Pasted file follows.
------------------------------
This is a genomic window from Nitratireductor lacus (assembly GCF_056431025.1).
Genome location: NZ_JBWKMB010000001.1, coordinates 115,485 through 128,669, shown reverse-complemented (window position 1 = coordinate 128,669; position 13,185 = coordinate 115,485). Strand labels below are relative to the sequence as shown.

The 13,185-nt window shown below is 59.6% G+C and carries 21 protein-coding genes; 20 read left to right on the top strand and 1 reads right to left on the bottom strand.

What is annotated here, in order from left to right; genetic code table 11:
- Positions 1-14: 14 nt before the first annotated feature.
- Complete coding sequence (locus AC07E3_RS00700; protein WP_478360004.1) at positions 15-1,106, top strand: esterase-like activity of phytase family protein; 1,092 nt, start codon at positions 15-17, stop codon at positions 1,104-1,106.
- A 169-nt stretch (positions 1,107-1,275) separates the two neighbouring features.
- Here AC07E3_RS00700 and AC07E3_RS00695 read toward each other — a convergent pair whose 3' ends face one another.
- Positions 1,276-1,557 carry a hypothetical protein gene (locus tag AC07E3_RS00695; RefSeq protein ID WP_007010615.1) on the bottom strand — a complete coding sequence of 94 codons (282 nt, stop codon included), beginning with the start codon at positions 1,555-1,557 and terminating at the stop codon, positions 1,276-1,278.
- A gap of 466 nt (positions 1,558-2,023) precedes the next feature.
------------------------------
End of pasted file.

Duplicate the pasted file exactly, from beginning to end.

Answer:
This is a genomic window from Nitratireductor lacus (assembly GCF_056431025.1).
Genome location: NZ_JBWKMB010000001.1, coordinates 115,485 through 128,669, shown reverse-complemented (window position 1 = coordinate 128,669; position 13,185 = coordinate 115,485). Strand labels below are relative to the sequence as shown.

The 13,185-nt window shown below is 59.6% G+C and carries 21 protein-coding genes; 20 read left to right on the top strand and 1 reads right to left on the bottom strand.

What is annotated here, in order from left to right; genetic code table 11:
- Positions 1-14: 14 nt before the first annotated feature.
- Complete coding sequence (locus AC07E3_RS00700; protein WP_478360004.1) at positions 15-1,106, top strand: esterase-like activity of phytase family protein; 1,092 nt, start codon at positions 15-17, stop codon at positions 1,104-1,106.
- A 169-nt stretch (positions 1,107-1,275) separates the two neighbouring features.
- Here AC07E3_RS00700 and AC07E3_RS00695 read toward each other — a convergent pair whose 3' ends face one another.
- Positions 1,276-1,557 carry a hypothetical protein gene (locus tag AC07E3_RS00695; RefSeq protein ID WP_007010615.1) on the bottom strand — a complete coding sequence of 94 codons (282 nt, stop codon included), beginning with the start codon at positions 1,555-1,557 and terminating at the stop codon, positions 1,276-1,278.
- A gap of 466 nt (positions 1,558-2,023) precedes the next feature.